Greater Roadrunner (Geococcyx californianus)

A member of the cuckoo family, the long legged Greater Roadrunner (Geococcyx californianus) is an icon of the desert southwest in part to the artistic efforts of Warner Brothers and their animated series featuring “Wile E Coyote”. Road runners are aptly named and may reach a top speed of 26 mph on the ground. Anyone who attempts to stalk them will note their speed and agility as they effortlessly out distance the stalker.

Greater Roadrunner (Geococcyx californianus)
Greater Roadrunner (Geococcyx californianus)

The road runner is a larger bird than one might realize and typically is between 20 and 24 inches in length. The bird is typically between 10 and 12 inches in height and boasts a wing span on 17 to 24 inches. The upper body is a shade of brown with black streaks and may feature pink spots. This pattern helps break up the outline of the bird and helps provide camouflage. The lower body is commonly white or ran in appearance. The head features a prominent crest of brown features.

Despite the branding and name, the greater roadrunner is capable of flight, although it spends most of its time on the ground. This animal can be found at most elevations between -200 and 7500 feet and favors semi arid scrubland with scattered low lying vegetation. The bird spends its time hunting and stalking its prey. Once sighted prey is quickly run down by the fast legs of this peditor. Common prey items include spiders, insects, scorpions, mice, small birds and lizards and even rattlesnakes.

The greater roadrunner typically forms long pair bonds with its mate. Typically, clutches of 3 – 6 eggs are laid in the spring months. The nests of this bird are commonly found in low brush and cactus and are built by the male. Common with other cuckoos, the roadrunner are known to lay eggs in the nests of other birds, such as the raven.

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Pronghorn ( Antilocapra americana )

A solitary Pronghorn ( Antilocapra americana ) found near Golbin Valley, Utah
A solitary Pronghorn ( Antilocapra americana ) found near Golbin Valley, Utah

Commonly known as an antelope, the Pronghorn ( Antilocapra americana ) is an even toed or hoofed mammal found in the plains of the western United States of America. The Pronghorn in america is mislabeled as an antelope, which is an old world or African species of Antelope. The Latin name, Antilocapra americana means “American goat-antelope”

The Pronghorn lives in brush and grass lands and deserts and survive by grazing on the vegetation. They typically live in herds which may number in the hundreds depending on time of year and food sources.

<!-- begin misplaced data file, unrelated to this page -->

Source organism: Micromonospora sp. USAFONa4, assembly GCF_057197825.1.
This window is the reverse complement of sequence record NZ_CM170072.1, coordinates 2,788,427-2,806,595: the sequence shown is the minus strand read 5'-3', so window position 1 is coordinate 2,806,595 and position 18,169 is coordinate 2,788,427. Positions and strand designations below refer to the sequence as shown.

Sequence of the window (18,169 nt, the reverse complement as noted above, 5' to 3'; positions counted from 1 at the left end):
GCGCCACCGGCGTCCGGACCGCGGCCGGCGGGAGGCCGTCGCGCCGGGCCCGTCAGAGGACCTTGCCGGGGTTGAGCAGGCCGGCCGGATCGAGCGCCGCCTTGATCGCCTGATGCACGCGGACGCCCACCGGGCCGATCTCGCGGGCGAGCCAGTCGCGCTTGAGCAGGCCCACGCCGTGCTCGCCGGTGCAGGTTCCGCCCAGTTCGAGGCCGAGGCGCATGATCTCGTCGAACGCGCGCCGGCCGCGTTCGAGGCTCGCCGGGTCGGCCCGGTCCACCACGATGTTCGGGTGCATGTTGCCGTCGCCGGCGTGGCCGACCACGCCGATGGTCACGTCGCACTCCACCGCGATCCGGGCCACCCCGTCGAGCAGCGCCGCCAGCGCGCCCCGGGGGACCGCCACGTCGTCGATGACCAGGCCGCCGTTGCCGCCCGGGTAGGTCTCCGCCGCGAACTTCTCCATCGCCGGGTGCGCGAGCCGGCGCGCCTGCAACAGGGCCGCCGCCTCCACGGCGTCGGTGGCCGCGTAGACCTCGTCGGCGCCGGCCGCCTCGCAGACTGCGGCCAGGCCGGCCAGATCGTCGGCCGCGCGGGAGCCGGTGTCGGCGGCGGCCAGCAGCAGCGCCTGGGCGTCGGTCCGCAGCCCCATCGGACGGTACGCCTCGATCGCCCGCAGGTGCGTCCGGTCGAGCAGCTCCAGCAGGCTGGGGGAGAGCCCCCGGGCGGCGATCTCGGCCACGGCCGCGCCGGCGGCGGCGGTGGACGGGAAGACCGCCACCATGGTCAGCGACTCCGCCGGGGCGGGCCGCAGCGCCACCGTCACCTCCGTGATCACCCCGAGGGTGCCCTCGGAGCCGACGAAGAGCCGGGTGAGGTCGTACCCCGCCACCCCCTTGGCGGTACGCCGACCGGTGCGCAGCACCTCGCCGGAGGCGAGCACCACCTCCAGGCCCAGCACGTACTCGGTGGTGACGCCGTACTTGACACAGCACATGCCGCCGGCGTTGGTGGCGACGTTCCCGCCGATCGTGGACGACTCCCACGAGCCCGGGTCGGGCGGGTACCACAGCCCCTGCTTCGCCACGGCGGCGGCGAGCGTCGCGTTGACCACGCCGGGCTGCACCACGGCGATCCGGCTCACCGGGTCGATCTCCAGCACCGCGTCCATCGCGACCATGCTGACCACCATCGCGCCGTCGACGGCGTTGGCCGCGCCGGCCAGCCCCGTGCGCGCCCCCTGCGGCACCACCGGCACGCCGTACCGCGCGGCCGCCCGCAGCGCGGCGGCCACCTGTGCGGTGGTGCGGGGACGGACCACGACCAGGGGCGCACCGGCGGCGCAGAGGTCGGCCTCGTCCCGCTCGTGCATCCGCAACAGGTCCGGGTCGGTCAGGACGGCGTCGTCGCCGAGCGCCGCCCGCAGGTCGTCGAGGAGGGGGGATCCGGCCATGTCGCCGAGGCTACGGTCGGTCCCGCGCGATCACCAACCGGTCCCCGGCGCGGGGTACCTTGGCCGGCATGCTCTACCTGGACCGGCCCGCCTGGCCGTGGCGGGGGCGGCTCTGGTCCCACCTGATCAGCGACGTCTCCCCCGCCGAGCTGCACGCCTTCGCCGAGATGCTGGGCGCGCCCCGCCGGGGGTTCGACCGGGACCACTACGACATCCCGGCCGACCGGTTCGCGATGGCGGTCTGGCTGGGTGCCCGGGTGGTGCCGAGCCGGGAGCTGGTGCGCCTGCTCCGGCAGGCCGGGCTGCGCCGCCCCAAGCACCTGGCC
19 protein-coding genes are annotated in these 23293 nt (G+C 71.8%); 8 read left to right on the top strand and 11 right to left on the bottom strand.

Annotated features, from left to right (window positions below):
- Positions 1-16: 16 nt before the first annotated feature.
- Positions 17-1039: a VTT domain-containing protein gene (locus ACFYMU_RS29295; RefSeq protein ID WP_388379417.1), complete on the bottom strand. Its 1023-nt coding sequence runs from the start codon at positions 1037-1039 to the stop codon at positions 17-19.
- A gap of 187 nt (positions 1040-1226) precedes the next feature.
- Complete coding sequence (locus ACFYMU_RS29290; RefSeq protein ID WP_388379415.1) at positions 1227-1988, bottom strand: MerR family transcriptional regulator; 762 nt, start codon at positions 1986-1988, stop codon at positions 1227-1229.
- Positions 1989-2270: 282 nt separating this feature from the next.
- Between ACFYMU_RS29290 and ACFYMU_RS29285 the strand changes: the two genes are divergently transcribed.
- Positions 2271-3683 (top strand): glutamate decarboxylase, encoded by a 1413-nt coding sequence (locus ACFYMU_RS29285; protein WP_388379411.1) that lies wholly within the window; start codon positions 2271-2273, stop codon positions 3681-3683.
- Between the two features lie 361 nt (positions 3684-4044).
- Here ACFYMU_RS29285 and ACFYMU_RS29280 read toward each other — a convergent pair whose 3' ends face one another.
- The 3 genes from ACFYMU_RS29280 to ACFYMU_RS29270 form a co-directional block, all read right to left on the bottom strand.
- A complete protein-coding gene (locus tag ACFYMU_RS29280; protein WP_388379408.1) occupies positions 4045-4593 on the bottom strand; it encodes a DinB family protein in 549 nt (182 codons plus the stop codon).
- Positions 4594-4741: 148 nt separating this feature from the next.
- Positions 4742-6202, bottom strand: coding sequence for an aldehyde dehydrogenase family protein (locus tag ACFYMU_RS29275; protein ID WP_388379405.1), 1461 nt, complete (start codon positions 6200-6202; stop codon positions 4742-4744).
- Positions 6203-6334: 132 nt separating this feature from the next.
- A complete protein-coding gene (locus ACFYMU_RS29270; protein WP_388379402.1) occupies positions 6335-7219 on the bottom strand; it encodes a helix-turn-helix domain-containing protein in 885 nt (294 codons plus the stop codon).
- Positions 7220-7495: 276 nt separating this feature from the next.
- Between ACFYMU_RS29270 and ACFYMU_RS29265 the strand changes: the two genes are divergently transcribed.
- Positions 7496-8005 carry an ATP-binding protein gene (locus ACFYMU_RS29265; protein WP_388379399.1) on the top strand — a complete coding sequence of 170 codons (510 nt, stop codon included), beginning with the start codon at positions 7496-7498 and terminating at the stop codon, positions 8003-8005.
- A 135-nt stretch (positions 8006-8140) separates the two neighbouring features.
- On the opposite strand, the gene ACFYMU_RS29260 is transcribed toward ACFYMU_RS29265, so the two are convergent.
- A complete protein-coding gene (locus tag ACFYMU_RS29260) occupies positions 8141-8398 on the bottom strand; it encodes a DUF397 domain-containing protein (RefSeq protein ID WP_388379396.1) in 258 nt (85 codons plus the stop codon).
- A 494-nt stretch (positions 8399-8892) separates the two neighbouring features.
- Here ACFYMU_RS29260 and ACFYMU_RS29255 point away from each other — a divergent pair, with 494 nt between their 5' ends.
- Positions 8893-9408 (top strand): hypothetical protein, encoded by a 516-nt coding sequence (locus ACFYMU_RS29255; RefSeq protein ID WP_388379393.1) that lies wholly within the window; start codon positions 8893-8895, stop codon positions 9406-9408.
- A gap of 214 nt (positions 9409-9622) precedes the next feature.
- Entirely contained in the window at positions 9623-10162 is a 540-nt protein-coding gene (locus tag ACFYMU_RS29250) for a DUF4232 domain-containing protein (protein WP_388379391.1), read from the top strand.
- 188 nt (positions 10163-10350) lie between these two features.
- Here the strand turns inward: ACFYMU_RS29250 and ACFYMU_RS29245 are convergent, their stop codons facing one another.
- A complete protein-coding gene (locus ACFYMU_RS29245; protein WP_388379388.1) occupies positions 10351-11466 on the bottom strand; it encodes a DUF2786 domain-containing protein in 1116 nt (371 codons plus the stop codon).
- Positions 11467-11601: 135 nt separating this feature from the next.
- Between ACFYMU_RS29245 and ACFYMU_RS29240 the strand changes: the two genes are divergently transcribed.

They have excellent eye sight use this valuable resource to keep a distance from predators in the wide open habitats they are found. They are also the fastest animal in the western hemisphere and can run at speeds up to 60 miles per hour. The result is a reclusive animals that tends to run when it sees any threat, which means these animals can be difficult to get near. Typically, when I see them in the field, it is their white hind quarters travelling at a high rate of speed away from me.

Males typically stand between 51 and 59 inches in height and weigh between 88 and 143 pounds. The female are about the same height, however, more slight at 75 to 106 pounds. Their coloring is quite distinctive and features large white patches on the rumps, belly and heads with black bands on the face and necks. They boast large eyes located towards the tops of their skulls which have a field of view of 320 degrees. This feature allows the animals to maintain distance and allows them to spot predators while resting in the tall grass.

Cougers, Coyotes, Wolfs and Bob Cats are known to prey on the pronghorn. Additionally, they were a valuable food source for many Native American tribes including the Assiniboine, Rapid and Blackfoot Tribes.

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Classification

Kingdom:Animalia
Phylum:Chordata
Class:Mammalia
Order:Artiodactyla
Family:Antilocapridae
Subfamily:Antilocaprinae
Tribe:Antilocaprini
Genus:Antilocapra
Ord, 1818
Species:A. americana[

Desert Marigolds (Baileya multiradiata)

Desert Marigolds located off the Old Mojave Road.
Desert Marigolds photographed near the Old Mojave Road.

Desert Marigolds (Baileya multiradiata) are an abundant and well distributed flower across the desert south west. The name Marigolds are derived from the name “Mary’s Gold” which is to honor Mary, the Virgin Mary, the mother of Jesus.

As with all members of the Asteraceae family, the Desert Marigold is characterize with individual florets which are arranged so that each flower groups appears to be a single flower. The bright yellow flowers of this annual growing plant will first appear in bloom in early March. The planet may bloom several more times upon subsequent rains brought in my the desert monsoons and thunderstorms.

It is not uncommon to view the Desert Marigold display until November depending upon the conditions.  A wildly distributed flower, the Desert marigold can be found growing in sandy or gravelly soils. It is quote common to fine them along roadsides, washes, and plains. The elevations they may be found at range from 100 to 6500 feet above sea level and may be found from California, Arizona and Nevada to Texas.

The Desert Marigold can typically survive about two years and it can be poisonous to livestock.

This yellow wild flower is also known as:

  • Desert Marigold
  • Showy Desert Marigold
  • Paper Daisy
  • Desert Baileya